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Thailand intelligence agencies put on alert over coup rumours

Publication Date : 02-06-2012

 

All 12 military, civilian and police intelligence agencies in Thailand have been ordered to monitor an ongoing political rally against a Pheu Thai Party attempt to debate a bill in favour of defacto leader Thaksin Shinawatra, according to a directive from Deputy Prime Minister Yuthasak Sasiprapha signed yesterday.

He said the heightened intelligence service would be helpful in "silencing" rumours of a possible military coup, which had been circulated among redshirt supporters and media. The rumours said a coup would be staged in support of the rally organised jointly by the yellowshirt People's Alliance for Democracy (PAD), the antiThaksin Multicoloured group, and the 13 Siam Thai movement.

Dismissing the rumour, Yuthasak said that as the keyman running the overall military affairs he could say it was not possible. He said redshirt Deputy Agriculture Minister Natthawut Saikua and hardcore leader Jatuporn Promphan had merely stated it as a warning, and to urge the redshirts to be ready for a massive mobilisation.

A Government House source, citing immediate intelligence briefings, said that the PAD planned to seize the areas around Parliament over the weekend in preparation for the rally against the reconciliation bill.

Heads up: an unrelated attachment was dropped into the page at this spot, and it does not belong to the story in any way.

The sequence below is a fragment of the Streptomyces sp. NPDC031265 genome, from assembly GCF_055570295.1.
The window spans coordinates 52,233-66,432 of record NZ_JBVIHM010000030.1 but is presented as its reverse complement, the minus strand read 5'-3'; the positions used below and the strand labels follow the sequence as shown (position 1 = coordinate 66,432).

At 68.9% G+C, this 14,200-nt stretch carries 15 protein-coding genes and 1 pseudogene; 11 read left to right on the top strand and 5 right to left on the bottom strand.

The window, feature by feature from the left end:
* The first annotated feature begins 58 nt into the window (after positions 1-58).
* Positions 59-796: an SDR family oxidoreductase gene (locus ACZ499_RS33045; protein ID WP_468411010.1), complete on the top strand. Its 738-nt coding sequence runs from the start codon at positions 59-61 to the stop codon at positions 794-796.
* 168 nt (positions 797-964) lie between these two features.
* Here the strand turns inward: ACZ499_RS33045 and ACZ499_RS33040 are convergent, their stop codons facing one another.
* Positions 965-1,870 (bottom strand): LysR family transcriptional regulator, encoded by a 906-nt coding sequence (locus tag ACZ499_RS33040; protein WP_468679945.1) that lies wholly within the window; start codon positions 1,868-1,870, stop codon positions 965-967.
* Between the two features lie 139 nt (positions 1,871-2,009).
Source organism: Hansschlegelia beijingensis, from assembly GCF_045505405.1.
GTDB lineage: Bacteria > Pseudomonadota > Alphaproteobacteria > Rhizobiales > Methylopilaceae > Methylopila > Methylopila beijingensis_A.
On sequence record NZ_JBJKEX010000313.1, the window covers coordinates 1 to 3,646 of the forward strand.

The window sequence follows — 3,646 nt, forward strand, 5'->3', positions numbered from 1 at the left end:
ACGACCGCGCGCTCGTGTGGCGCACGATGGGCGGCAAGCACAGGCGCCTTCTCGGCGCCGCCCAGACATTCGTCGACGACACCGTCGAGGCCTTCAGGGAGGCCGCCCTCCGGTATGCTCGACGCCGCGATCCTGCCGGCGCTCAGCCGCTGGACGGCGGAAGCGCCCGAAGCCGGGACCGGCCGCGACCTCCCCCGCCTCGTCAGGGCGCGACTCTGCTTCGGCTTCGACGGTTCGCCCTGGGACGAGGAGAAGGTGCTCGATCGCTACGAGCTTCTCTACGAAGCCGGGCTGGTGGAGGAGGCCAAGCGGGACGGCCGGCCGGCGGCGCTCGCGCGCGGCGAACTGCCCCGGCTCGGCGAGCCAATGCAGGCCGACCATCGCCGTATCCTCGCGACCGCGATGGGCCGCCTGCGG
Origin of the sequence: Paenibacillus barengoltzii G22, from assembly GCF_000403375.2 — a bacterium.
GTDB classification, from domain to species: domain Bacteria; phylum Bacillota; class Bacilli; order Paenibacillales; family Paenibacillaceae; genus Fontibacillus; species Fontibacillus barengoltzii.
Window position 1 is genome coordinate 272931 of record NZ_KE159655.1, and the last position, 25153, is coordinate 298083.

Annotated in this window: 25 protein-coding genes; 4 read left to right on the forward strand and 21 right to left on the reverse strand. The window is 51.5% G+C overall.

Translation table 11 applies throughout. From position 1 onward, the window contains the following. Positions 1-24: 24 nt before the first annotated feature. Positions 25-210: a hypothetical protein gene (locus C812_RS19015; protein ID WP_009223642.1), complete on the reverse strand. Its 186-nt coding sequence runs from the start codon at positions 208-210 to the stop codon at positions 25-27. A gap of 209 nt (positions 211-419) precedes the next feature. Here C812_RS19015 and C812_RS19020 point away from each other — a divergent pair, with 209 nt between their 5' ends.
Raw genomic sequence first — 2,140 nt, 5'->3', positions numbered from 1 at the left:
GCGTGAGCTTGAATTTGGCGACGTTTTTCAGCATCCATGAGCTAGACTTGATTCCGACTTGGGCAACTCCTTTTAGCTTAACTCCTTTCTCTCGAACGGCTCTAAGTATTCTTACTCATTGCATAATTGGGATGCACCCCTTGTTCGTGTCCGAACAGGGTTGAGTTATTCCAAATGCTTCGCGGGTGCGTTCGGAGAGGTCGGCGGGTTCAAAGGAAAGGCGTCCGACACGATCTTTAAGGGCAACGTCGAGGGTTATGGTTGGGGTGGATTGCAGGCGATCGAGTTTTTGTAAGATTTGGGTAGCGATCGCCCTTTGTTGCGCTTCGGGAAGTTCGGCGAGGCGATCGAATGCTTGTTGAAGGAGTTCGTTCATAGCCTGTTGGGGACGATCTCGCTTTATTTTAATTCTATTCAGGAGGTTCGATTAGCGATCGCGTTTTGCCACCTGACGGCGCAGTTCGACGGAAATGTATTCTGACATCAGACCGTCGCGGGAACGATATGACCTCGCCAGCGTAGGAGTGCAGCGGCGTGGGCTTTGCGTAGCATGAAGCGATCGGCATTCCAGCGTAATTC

The PAD crowd will not be larger than 5,000 as on Thursday and yesterday, said the source. The opposition Democrat Party does not plan to mobilise its own supporters but was waiting to assist the rally, especially the Multicoloured shirt movement.

Acting secretarygeneral to the prime minister, Thawat Bunfueng, said Yingluck Shinawatra was not worried about the PAD rally, because the crowd was small, and crowdcontrol police had been put on alert for emergency deployment. Police checkpoints in the provinces have been instructed to stop proPAD, or antiPheu Thai caravans of supporters from entering Bangkok.

Army commander General Prayuth Chanocha said it was unlikely that the rally would turn violent and prompt the military to send a backup force to assist the police in crowdcontrol operations. He said the military was vouching for all peaceful and nonviolent measures that would move the country forward to untangle the ongoing political conflicts coming with the bill.

Asked what the military would do if the situation turned violent, Prayuth said that depended on the government. "If the order comes from the government, the military would follow, acting under existing emergency decrees which define the military's role in keeping law and order."

Natthawut and Jatuporn had earlier made a statement calling on the redshirts to follow their orders, as well as that of the acting chair of the Democratic Alliance Against Dictatorship, for possible mobilisation in the event of a coup. They could also follow orders of redshirt core leaders in case all three of them were apprehended.

 

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